Surgery to help people lose weight may work by limiting not only how much
they can eat, but also whether they want
to eat, a new study has found.
A reduced desire to overeat may be linked to improved glycemic control that follows bariatric surgery, according to research in the new issue of Diabetes Care
, the journal of the American Diabetes Association (ADA).
In the study, researchers measured activity in the brain’s reward centers in 2 groups of patients with type 2 diabetes (T2D): 12 people who had received the Roux en-Y gastric bypass procedure at least 6 months prior, and 12 who had not had surgery.
Using functional magnetic resonance Imagining (fMRI), the researchers found that those who had surgery had less activity in the brain’s reward centers when shown pictures of food than those without surgery. The results were confirmed in behavorial tests giving during the scans.1
The study, led by Sabine Frank of the University of Tubingen in Germany, is consistent with recent results from the University of Texas Southwestern Medical Center; researchers there reported in the July issue of Obesity
that brain scans showed severely obese women had very different responses to food than others—that their reward centers, in effect, kept telling them to eat even after they were no longer hungry.2
The findings come as more is understood about the complexity of obesity and its genetic and environmental causes. Professional societies are increasingly seeing value in bariatric surgery, both to help patients lose weight and to reverse diabetes, even in patients who have not reached a body mass index (BMI) that would classify them as obese.
In recent months, the American Association of Clinical Endocrinologists updated guidelines for obesity that called for covering more forms of treatment, and the ADA issued guidelines
for when surgery should be used to treat diabetes, even in pediatric patients.
In the Diabetes Care
study, patients were matched for age and current BMI, as well as their glycated hemoglobin (A1C) before surgery, as the surgical group had achieved significant improvements in A1C along with weight loss. Authors of this new study acknowledged limitations, including their inability to determine whether improved glycemic control could, by itself, cause the differences in brain activity.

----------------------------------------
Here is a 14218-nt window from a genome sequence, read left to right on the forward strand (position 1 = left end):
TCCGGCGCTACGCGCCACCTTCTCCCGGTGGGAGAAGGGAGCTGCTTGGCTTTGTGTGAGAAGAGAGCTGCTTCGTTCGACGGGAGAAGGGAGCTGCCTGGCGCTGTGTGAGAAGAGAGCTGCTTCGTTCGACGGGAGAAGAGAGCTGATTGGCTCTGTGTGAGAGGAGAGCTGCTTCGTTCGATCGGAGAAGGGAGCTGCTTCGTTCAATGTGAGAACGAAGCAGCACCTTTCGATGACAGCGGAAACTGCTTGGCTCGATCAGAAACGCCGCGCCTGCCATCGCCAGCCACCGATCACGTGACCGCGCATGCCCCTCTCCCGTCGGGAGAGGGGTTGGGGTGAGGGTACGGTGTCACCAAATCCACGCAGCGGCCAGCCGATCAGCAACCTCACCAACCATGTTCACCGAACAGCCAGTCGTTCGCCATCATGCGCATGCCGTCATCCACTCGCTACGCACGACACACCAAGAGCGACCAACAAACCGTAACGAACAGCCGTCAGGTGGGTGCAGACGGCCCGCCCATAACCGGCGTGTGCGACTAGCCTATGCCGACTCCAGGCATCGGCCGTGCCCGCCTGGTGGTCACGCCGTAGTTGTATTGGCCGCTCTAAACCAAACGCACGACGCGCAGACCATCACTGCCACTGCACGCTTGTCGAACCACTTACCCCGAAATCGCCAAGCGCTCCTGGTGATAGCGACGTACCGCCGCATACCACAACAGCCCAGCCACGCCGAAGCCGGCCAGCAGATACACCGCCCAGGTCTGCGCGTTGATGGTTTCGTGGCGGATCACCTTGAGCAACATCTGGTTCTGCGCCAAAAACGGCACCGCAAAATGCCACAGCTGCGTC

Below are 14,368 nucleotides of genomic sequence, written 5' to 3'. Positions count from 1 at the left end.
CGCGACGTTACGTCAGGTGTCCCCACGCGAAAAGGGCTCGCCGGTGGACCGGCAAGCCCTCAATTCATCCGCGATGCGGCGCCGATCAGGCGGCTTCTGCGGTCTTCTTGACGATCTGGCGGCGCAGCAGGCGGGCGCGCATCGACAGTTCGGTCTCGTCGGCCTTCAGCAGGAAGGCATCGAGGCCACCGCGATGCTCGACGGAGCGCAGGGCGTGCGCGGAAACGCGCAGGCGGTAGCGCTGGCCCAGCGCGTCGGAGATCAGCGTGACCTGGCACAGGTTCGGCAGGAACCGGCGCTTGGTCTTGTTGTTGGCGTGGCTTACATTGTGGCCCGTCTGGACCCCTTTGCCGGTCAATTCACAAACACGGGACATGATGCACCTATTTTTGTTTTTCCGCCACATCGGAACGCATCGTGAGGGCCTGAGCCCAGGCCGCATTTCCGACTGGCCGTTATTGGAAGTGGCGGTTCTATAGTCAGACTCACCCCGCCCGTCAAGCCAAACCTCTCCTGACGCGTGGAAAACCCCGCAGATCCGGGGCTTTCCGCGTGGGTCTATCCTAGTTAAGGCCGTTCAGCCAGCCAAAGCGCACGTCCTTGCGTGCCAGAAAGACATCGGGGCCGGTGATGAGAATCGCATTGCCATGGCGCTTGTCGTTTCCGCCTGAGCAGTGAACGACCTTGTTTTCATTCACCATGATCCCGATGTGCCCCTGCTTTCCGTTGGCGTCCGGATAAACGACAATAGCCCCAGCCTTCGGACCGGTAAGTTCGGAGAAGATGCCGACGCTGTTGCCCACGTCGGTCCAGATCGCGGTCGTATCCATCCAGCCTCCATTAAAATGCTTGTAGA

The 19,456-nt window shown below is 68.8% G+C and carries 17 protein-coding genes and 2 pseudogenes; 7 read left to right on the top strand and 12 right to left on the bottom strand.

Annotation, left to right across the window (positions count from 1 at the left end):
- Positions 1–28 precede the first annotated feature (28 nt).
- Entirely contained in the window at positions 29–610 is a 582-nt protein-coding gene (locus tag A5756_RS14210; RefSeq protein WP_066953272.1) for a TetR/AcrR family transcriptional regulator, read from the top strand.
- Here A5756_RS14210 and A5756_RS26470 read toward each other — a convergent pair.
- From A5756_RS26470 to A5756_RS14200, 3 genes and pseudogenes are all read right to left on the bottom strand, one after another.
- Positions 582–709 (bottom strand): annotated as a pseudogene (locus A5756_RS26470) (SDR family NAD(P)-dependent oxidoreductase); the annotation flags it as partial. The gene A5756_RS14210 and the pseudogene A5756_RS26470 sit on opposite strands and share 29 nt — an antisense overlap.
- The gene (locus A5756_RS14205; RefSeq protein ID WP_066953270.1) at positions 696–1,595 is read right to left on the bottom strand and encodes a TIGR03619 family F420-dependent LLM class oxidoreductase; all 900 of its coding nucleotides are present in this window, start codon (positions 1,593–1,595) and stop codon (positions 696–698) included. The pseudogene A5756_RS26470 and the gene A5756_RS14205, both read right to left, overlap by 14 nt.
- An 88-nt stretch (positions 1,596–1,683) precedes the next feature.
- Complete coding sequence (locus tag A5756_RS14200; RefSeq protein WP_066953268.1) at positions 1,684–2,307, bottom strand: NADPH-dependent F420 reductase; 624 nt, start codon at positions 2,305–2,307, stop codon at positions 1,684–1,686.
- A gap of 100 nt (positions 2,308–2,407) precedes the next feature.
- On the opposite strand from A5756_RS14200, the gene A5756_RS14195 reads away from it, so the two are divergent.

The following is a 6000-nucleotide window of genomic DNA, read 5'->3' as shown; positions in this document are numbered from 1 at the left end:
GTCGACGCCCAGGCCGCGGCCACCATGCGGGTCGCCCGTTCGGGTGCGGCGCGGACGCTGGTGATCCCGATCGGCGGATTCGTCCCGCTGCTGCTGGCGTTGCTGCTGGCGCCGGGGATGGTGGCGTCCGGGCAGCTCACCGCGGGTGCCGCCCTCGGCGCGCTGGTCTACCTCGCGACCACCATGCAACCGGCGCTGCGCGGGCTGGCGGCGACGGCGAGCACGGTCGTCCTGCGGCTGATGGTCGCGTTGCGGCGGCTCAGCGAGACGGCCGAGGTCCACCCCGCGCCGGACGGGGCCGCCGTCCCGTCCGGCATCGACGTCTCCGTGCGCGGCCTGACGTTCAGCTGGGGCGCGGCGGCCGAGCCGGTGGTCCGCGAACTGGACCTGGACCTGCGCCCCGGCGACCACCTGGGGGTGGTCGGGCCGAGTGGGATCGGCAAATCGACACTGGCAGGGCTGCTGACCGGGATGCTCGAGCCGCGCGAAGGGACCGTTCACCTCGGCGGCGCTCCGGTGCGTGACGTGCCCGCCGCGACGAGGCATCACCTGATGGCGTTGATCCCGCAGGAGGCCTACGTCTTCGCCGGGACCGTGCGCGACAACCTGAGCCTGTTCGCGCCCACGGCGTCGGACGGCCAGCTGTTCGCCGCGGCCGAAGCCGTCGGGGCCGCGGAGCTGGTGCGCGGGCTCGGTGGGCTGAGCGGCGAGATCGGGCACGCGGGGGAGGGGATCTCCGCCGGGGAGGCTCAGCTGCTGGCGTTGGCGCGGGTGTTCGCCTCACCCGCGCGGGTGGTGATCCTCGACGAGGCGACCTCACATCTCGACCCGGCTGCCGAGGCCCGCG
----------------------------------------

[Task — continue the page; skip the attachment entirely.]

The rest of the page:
Methods and Results
. Participants arrived for the study after fasting.at least 3 hours. The completed questionnaires to gauge current hunger, mood, and eating traits.During the fMRI, patients were shown pictures of food—both high- and low-calorie—and asked to rate each photo, first for how much they wanted the food “now,” and second for how much they liked it.
Imaging evaluations were controlled for vascularization, as this would be affected by age, medication and diabetes status. Evaluations showed no differences in mood between the 2 groups.
Results showed the group without surgery had higher ratings for both wanting and liking tasks than the surgical group, and the nonsurgical group also rated higher on liking than wanting. The surgical group did better on tests of cognitive restraint.
As for the imaging results, the authors wrote, “Neuronal activation showed distinct differences between the groups and between the 2 task conditions,” They found that obese patients with T2D without surgery and with impaired glycemic control showed substantially higher activations in the brain areas associated with inhibition and reward, compared with those whose A1C had improved after surgery.
Notably, they wrote, because they had BMI matched samples, “the observed neuronal effects do not depend on BMI differences. Instead, the differences in food reward-association brain function might be based on substantial weight loss and improved glycemic control.”
1. Frank S, Heinze JM, Fritsche A, et al. Neuronal food reward activity in patients with type 2 diabetes with improved glycemic control after bariatric surgery. Diabetes Care.
2. Puzziferri N, Zigman JM, Thomas BP, et al. Brain imaging demonstrates a reduced neural impact of eating in obesity. Obesity.